January 13, 2014 |
Soccer referees in North America, Central America and the Caribbean have been instructed to follow the lead of European officials and stop matches if they hear racist chants or insults. CONCACAF, the regional governing body for the confederation that includes Mexico and the U.S., said Monday that its executive committee adopted the policy in an attempt to stamp out racism in the sport. "The procedure outlines a clear and precise approach of zero tolerance for racist or discriminatory incidents that may arise during matches," Jeffrey Webb, CONCACAF's president, told the Associated Press.
January 13, 2014 |
What do pediatricians call a coach who screams at his players, blames kids for prompting his outbursts and says his methods are justified because the team wins games? A bully. A more typical picture of a bully is a big kid intimidating a smaller one on a playground. But it's not age that defines a bully; it's power. “Nothing in the definition requires a peer-to-peer relationship, only one individual with perceived power over another,” experts write in an article published Monday in the journal Pediatrics . “The coach-athlete relationship involves an inherent imbalance of power.” Bullying is more than an annoyance.
January 11, 2014 |
HADDONFIELD, N.J. - A four-day traffic hell that trapped cars headed to one of the nation's busiest bridges, supposedly engineered by gleeful political operatives as payback: Deeply stupid, for sure. Unbelievably vindictive and petty. And, in its way, so quintessentially New Jersey. The George Washington Bridge scandal that has engulfed Gov. Chris Christie, bizarre as it is, also somehow stands as an example of the state's hardball political traditions. In the Garden State, political bosses have never gone out of style, corruption cases pile up more victims than the Sopranos, and elbow-to-the-face tactics are shrugged off by voters - as much a part of Jersey culture as boardwalk custard and stainless-steel diners.
January 10, 2014 |
It would be difficult to believe that China's leaders didn't expect a negative reaction from its neighbors and the United States when it announced the creation of an expansive air defense identification zone over the East China Sea in late November. But that raises the question of why those leaders are behaving the way they are when China has so many domestic problems that need urgent attention, and when China's continued growth and ability to deal with those problems depends on a stable international order.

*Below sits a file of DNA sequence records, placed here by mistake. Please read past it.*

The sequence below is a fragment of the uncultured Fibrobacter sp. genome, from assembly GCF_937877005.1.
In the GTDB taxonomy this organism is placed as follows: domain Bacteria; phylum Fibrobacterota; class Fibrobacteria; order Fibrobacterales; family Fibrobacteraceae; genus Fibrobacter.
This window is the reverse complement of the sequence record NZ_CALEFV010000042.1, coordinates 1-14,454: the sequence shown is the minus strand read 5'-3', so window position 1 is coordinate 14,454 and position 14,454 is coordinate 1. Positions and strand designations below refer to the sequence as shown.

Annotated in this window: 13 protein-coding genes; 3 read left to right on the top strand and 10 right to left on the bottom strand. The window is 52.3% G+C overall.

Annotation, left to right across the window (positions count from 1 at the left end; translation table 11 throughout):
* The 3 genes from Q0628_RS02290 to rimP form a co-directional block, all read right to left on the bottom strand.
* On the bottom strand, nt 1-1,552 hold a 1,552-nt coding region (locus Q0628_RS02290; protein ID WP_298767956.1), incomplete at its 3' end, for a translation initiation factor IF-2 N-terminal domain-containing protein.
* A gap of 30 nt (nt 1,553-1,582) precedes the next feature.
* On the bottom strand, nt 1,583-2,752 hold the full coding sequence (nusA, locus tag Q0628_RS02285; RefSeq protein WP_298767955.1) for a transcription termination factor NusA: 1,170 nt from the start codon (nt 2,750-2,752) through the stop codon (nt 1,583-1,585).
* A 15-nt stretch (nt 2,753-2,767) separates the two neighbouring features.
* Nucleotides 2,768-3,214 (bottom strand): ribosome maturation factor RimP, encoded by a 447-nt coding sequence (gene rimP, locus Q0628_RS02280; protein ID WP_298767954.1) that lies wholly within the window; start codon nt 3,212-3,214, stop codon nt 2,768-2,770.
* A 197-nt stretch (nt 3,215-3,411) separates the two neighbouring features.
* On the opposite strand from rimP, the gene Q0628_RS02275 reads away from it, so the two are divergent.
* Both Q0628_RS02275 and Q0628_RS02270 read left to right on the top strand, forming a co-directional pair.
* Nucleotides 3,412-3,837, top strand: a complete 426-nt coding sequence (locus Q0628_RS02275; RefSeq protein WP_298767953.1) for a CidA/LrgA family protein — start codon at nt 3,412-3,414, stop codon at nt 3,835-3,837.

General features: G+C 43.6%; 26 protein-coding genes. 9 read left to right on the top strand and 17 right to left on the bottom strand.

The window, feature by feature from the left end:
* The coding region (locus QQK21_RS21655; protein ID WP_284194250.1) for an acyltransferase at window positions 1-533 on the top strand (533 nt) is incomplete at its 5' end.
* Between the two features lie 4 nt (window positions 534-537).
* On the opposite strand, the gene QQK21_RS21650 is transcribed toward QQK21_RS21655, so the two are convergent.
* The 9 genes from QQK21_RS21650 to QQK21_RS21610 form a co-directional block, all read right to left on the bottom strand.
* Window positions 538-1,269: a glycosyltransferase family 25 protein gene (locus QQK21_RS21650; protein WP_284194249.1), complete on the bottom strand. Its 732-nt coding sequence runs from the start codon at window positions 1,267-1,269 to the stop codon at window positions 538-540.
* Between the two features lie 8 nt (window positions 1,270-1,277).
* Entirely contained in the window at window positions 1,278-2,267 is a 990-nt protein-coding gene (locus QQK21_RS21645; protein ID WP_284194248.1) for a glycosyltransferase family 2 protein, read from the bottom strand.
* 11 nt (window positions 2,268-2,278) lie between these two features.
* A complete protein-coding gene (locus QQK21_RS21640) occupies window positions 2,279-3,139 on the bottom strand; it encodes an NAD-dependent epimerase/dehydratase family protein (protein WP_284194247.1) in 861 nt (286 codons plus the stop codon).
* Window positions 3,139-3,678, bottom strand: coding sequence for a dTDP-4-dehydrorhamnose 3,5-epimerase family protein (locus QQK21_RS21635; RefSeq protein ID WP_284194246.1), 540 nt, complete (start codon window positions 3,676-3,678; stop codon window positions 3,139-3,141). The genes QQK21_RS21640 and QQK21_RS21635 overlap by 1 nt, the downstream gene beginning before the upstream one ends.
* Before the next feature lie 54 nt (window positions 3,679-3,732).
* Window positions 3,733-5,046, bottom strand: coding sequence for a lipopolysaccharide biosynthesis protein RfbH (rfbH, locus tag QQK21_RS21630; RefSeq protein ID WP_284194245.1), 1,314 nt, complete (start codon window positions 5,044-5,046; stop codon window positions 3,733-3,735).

January 3, 2014 |
In the new Lifetime original movie "Lizzie Borden Took an Ax," the protagonist's name is uttered in full many times throughout the film's 87 minutes. She isn't called "Lizzie" or "Miss Borden" but "Lizzie Borden. " The notorious name strikes tactical blows on the viewer's psyche, conjuring bits of legend, myth and contested story lines about the accused murderess' storied life. The movie, which airs Jan. 25, stars Christina Ricci, last seen on TV in the short-lived ABC series "Pan Am," a 1960s period piece.
December 18, 2013 |
A crackdown on jaywalking has stirred up a fierce debate over when you can and cannot cross the street in Los Angeles. A Downtown News story last week reported that Los Angeles police officers have been ticketing jaywalkers in the city's historic core and the financial district. Penalties range from a hefty $190 to an even heftier $250. "We're heavily enforcing pedestrian violations because they're impeding traffic and causing too many accidents and deaths," Lt. Lydia Leos told the newspaper.